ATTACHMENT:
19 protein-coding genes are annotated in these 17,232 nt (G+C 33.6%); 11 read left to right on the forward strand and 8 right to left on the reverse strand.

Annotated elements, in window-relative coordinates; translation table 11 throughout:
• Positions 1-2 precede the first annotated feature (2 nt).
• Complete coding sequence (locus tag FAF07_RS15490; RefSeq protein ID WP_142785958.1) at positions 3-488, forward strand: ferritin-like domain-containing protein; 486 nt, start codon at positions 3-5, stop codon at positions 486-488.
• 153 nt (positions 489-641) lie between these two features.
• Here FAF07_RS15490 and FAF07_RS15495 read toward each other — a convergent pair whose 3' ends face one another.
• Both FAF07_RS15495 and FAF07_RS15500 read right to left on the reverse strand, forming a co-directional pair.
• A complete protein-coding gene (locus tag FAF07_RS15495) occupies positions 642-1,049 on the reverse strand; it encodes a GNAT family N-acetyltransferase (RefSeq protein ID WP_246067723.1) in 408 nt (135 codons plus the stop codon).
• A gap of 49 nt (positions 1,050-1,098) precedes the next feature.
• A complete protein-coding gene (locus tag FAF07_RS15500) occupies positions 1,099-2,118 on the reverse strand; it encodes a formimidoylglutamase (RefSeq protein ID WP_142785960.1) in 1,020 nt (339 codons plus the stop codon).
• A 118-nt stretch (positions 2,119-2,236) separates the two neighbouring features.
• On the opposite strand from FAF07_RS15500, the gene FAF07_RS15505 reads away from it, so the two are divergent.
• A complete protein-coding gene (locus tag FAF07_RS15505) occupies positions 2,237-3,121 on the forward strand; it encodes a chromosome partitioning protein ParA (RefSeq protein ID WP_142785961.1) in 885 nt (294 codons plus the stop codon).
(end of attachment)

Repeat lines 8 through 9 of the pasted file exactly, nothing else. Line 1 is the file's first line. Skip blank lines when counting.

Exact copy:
• A complete protein-coding gene (locus tag FAF07_RS15495) occupies positions 642-1,049 on the reverse strand; it encodes a GNAT family N-acetyltransferase (RefSeq protein ID WP_246067723.1) in 408 nt (135 codons plus the stop codon).
• A gap of 49 nt (positions 1,050-1,098) precedes the next feature.